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Traverse City woman looks to create sanctuary city

Traverse City woman looks to create sanctuary city

A local woman is looking into how to make Traverse City a sanctuary city.

Kelly Forrester, a licensed professional counselor in the area, says she's very much in the early stages of her plan and is still trying to learn more about what exactly a sanctuary city is.

There's no legal definition for a sanctuary city according to Traverse City Immigration Lawyer, Marcelo Betti.

"It's a term that's been loosely applied to place where local law enforcement is instructed not to report undocumented immigrants to federal authorities," said Betti.

But they're popping up all over the country.

Forrester says she's been wanting to get more civically involved, after topics surrounding immigration arose during the presidential election.

"I'm certainly not an expert," said Forrester. "I'm jumping in as somebody in our community who wants to learn and wants to participate. But some of the rhetoric that I'm concerned might become policy is very frightening to me. And I feel like it's time to get more active and more involved in my community."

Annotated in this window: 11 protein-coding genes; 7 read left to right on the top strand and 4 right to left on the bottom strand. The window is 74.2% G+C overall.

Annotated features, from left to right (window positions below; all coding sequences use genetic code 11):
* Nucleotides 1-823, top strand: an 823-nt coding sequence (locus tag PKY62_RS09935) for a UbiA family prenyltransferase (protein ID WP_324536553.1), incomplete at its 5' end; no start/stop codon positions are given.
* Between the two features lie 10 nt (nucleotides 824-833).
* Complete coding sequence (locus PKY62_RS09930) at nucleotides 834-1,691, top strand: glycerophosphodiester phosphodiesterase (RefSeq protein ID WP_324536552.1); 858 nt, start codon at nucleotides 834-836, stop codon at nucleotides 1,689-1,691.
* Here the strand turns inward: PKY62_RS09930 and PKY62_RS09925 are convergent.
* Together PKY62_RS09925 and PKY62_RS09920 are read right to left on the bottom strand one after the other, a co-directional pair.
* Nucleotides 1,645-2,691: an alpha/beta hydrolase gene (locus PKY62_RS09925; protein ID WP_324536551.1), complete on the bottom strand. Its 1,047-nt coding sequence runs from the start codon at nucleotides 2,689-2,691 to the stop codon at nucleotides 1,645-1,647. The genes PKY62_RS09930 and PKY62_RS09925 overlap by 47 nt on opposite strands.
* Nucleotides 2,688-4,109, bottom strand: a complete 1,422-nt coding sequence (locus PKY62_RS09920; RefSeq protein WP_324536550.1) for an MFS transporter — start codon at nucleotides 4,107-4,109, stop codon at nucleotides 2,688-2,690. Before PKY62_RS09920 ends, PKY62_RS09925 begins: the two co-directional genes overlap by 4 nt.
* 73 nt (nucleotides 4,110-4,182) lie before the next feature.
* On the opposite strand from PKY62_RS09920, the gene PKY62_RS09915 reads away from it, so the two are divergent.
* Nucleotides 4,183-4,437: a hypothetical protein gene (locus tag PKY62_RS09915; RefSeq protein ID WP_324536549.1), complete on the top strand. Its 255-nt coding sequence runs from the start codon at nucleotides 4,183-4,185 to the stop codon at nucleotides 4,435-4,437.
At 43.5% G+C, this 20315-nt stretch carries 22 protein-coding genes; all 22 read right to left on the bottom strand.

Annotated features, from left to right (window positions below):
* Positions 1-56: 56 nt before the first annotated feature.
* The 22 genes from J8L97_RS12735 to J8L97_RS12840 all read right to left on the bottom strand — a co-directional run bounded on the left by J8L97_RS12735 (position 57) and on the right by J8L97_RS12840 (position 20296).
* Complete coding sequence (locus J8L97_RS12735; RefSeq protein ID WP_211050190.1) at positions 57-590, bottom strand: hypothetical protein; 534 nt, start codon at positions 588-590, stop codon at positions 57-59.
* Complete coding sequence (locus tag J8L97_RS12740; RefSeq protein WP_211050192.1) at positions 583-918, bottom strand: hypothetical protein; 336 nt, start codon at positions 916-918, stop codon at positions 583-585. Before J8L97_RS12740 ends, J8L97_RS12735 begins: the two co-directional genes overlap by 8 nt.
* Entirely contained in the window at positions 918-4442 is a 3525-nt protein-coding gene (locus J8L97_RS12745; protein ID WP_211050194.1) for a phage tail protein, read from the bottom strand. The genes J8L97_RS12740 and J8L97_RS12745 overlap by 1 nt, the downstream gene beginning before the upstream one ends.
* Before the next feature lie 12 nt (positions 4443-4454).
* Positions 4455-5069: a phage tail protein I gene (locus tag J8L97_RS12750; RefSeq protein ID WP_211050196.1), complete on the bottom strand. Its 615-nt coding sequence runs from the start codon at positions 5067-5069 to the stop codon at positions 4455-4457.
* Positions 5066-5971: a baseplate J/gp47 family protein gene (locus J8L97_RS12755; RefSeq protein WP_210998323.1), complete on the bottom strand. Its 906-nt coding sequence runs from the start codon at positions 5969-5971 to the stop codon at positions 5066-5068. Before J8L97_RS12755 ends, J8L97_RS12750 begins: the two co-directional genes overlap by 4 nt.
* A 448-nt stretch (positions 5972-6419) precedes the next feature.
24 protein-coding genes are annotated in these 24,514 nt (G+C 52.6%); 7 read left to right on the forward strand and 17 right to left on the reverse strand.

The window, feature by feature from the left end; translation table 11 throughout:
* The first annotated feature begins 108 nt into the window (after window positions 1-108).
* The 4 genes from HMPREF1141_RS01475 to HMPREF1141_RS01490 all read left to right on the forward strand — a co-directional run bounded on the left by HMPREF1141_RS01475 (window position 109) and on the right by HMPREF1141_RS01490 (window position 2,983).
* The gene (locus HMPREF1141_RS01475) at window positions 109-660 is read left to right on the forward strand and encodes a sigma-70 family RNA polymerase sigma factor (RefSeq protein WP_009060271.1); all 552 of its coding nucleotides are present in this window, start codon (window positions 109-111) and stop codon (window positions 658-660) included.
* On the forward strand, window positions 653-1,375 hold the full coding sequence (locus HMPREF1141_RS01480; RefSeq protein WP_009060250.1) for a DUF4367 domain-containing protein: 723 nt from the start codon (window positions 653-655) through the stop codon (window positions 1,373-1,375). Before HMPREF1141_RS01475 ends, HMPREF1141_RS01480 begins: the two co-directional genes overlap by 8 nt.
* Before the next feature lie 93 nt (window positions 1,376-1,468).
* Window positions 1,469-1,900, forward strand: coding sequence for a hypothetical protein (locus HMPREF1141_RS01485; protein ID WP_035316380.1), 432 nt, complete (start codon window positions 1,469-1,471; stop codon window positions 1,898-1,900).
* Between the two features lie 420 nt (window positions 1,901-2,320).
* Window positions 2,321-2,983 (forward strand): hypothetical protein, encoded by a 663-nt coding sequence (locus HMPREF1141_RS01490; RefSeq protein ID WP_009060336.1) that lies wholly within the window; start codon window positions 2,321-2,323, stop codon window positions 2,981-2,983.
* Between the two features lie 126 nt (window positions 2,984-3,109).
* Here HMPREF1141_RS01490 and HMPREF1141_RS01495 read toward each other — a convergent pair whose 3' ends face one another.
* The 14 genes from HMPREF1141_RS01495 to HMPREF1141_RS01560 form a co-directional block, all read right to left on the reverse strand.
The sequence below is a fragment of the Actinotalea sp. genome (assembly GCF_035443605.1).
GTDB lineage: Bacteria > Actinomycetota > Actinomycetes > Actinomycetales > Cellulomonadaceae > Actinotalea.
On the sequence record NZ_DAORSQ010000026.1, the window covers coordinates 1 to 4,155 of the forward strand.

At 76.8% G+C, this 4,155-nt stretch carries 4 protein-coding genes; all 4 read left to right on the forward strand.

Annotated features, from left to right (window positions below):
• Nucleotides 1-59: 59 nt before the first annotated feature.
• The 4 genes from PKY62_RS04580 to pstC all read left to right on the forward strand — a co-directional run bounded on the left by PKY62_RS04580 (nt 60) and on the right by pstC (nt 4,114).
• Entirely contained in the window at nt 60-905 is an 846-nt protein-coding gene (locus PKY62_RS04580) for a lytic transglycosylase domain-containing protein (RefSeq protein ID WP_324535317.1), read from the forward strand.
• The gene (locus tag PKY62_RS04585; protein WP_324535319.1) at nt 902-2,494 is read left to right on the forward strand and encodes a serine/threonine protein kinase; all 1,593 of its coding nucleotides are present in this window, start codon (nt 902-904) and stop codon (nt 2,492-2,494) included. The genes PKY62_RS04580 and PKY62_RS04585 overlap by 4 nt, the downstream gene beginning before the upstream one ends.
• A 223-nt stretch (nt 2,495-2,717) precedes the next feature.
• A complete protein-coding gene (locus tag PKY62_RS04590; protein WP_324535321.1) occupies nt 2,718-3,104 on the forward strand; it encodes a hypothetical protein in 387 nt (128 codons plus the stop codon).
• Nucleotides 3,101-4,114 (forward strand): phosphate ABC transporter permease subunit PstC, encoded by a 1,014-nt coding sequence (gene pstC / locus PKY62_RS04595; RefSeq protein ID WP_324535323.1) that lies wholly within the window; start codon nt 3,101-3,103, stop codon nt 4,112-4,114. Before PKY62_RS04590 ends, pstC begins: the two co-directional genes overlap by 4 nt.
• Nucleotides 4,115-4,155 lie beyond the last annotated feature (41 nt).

Betti says some of the sanctuary cities actually create policies that local law enforcement shouldn't cooperate with federal authorities who ask to hold undocumented immigrants until they can come and get them.

But he says local police shouldn't be doing that anyway.

"One important thing to know is that being unlawfully present in the U.S. without documentation is not a crime, it's a civil violation," said Betti.

Regardless, Betti says there's nothing local police can do if federal agencies choose to come in and enforce immigration laws.

In fact, Marcelo believes calling Traverse City a sanctuary city would attract negative attention.

"Because you're basically telling federal agencies that we have undocumented population here," Betti said. "Two, from overzealous U.S. citizens who might say well if our police is not going to report folks who are undocumented then I'm going to take it upon myself to do that."

Betti says that could also create trouble for immigrants that are here legally.

Foster says she isn't sure where she wants this to go, but she does believe it will help open up the conversation.

"I'm just learning too," Forrester said. "I'm a person too who's living in the community who is seeing a lot of distress and I'm trying to be as well informed as I can. I don't exactly know what it looks like."

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